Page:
Painful Lessons Learned

It’s painful to admit that I was not prepared to take on Endeavor. What will be even more painful is not to learn the lessons from this experience as well as sharing them with others. Endurance athletes tend to just post the successes and those are great to experience but just reading success will not prepare you for success. You have to also understand how things can go wrong and learn from those painful mistakes. Some of my lessons learned are presented below:

  • Select The Proper Footwear: I should have known to use my trail shoes instead of boots but I missed that. For an adventure race, boots are a liability. You need to be nimble and quick. To top it off, I trained little with boots and that cost me.
  • Train with your Teammate: My teammate and I live far apart and that made it hard to train together. We did come together as a team but that was not enough. We needed more training time to work out the kinks in our team dynamics.
  • Always Save Time: We started out at a leisurely pace to get used to the altitude and warm up nagging injuries. That was a mistake. We should have set a brisk pace to start in order to save time. Time is a cruel mistress.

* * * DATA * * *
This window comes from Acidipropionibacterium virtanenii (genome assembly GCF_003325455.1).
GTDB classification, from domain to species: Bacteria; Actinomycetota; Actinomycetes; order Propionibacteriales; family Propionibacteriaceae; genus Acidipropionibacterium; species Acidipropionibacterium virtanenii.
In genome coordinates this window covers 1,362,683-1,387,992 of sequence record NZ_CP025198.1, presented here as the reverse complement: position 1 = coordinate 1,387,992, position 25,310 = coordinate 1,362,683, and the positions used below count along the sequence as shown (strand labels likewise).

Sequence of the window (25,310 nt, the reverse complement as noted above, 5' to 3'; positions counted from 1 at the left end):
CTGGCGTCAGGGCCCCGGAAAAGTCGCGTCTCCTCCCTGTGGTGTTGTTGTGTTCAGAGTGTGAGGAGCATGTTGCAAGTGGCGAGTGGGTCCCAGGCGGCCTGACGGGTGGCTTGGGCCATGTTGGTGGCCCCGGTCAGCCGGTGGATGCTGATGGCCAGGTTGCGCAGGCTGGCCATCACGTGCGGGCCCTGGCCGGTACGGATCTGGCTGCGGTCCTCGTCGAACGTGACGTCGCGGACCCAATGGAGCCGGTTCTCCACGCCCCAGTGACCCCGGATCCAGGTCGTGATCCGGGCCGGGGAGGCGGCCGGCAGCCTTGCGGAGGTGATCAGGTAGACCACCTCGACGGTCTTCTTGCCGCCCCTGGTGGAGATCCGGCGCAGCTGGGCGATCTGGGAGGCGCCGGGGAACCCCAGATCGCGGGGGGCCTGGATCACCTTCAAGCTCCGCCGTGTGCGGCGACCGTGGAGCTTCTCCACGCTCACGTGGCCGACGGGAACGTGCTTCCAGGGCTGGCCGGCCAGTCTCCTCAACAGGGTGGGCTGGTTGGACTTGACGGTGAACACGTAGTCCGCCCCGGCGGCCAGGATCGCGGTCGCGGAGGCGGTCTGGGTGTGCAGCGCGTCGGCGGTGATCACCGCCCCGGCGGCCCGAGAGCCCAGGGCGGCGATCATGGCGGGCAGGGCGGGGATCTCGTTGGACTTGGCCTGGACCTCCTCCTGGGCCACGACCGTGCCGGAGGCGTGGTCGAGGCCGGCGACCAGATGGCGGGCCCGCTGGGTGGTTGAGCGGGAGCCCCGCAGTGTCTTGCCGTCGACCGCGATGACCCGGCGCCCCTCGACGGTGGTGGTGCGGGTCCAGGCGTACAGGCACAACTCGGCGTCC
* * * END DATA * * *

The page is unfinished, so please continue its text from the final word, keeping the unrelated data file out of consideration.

• Stick with Your Teammate: There were times when both of us were farther away than we should have been. We were still within eyesight and shout-sight but it was clear that as a team, we were in different places. One thing we should have done is connecting a bungee between us so we would always be close. This was another sign that we needed to train more together.
  • Pack Light: As I normally do, I packed way too much. In hindsight, this was also a training issue. The one thing I packed too much of was clothes and of course too many shoes. The packing list for the event was comprehensive and easy to follow. The trick is quantity and quality of the gear. In terms of food, I was happy with what I packed – at least I nailed that.
  • Practice Land Navigation Skills Ruthlessly: Land navigation can be tricky especially if you are tired and frustrated. This was our big flat spot as a team. We needed to practice navigation until it was automatic. The good news is that we did not get lost – we just could not find our point. I guess that’s better than nothing.

Overall, not finishing Endeavor came down to not being properly prepared. We clearly had the strength and drive to get it done – we just lacked the training to keep it all together. Like anything, if you are not properly prepared, anything that goes wrong will and that will make it a lot more challenging to recover from simple mistakes.

The Journey Forward

The Endeavor Team Challenge is the ultimate test of functional fitness. It’s a fantastic event with strong competitors. It’s also a ton of fun. I look forward to training harder for next year’s event and seeing if I have what it takes to finish the Endeavor Team Challenge. If you want to see the final ranks, you can click here